Whoever wants to become great among you must be your servant, and whoever wants to be first must be slave of all. Mark 10:43-44 (NIV)
Brothers James and John were two of Jesus’ 12 disciples. They were two of Jesus’ three most intimate friends, Peter, James and John. Despite the close relationship they shared with Jesus, they had missed an important lesson about what it meant to be great in the kingdom Jesus had come to establish.
Mark 10:35-45 (NIV) 35 Then James and John, the sons of Zebedee, came to him. “Teacher,” they said, “we want you to do for us whatever we ask.” 36 “What do you want me to do for you?” he asked. 37 They replied, “Let one of us sit at your right and the other at your left in your glory.” 38 “You don’t know what you are asking,” Jesus said. “Can you drink the cup I drink or be baptized with the baptism I am baptized with?” 39 “We can,” they answered. Jesus said to them, “You will drink the cup I drink and be baptized with the baptism I am baptized with, 40 but to sit at my right or left is not for me to grant. These places belong to those for whom they have been prepared.” 41 When the ten heard about this, they became indignant with James and John. 42 Jesus called them together and said, “You know that those who are regarded as rulers of the Gentiles lord it over them, and their high officials exercise authority over them. 43 Not so with you. Instead, whoever wants to become great among you must be your servant, 44 and whoever wants to be first must be slave of all. 45 For even the Son of Man did not come to be served, but to serve, and to give his life as a ransom for many.
Like everyone else who heard Jesus, the disciples believed that Jesus was going to be a king of Israel in the same way that David had been a king of Israel. They knew that the former kings of Israel had key advisors who held places of high honor and great power. Most likely James and John reasoned that, since Jesus held them in such high regard, it only made sense for Jesus to select them as his top two advisors. They were just asking him to make it official.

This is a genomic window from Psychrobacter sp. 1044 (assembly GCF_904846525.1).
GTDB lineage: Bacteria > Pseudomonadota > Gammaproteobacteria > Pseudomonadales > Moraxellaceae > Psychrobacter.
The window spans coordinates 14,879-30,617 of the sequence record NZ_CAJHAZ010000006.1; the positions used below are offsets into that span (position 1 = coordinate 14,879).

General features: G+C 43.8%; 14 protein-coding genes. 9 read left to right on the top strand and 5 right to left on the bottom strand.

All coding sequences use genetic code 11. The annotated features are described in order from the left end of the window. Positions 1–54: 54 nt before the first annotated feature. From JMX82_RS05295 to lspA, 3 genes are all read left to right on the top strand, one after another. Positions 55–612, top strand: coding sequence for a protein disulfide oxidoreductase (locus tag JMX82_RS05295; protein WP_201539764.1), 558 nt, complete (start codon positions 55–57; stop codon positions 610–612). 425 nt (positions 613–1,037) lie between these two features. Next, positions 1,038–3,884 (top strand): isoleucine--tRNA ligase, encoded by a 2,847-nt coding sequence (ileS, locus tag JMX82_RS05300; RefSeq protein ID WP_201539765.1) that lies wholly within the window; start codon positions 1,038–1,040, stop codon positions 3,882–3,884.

When the other disciples heard about the brother’s request, they became indignant. Maybe because they were all thinking about asking Jesus the same question and the brothers beat them to it. Jesus used the situation to explain, once again, that we can’t use the things we know in our physical realm to understand the heavenly realm. Doing so will lead us to the wrong conclusion, whether we are talking about what it means to be born again, what it means that Jesus is God’s son, or, in this case, what it means to be great in the kingdom of heaven.
The brothers and, judging by their reaction, the rest of the disciples were thinking of Jesus’ kingdom in earthly terms. Which made sense, because that was the only model they had. In an earthly kingdom, the important people were given seats of honor and great authority. When an important person told someone to do something, they did it. When an important person asked for something, they got it. After all, what was the point of being great if you didn’t get the benefits that went with it?
Jesus’ teaching about greatness was as radical as the idea of being born twice. In heaven, your greatness isn’t measured by who serves you, but by who you serve, not by what you have, but by what you give. To be great in the kingdom of heaven, serve everyone. To have it all in the kingdom of heaven, give it all away. Jesus finishes the lesson with the ultimate example, himself. As the creator of the universe, he deserved to be served by everyone, yet he took the form of a person and served everyone by dying for their sins; he deserved everything we have to give, yet he gave everything he had for us.
The disciples may not have learned Jesus’ lesson that day, but they did learn it. They led the way in servanthood and sacrifice. James was arrested and executed by Herod about 10 years after Jesus’ resurrection. John was persecuted, tortured and died in exile on the island of Patmos. All the apostles were martyred for their faith.
Today, in America, following Jesus probably won’t include the same consequences experienced by the disciples. But, Jesus’ call to servant leadership and sacrificial giving has not changed. Look around this week and find the people you can lead through serving and situations where you can gain by giving. You may not need to look further than your own family.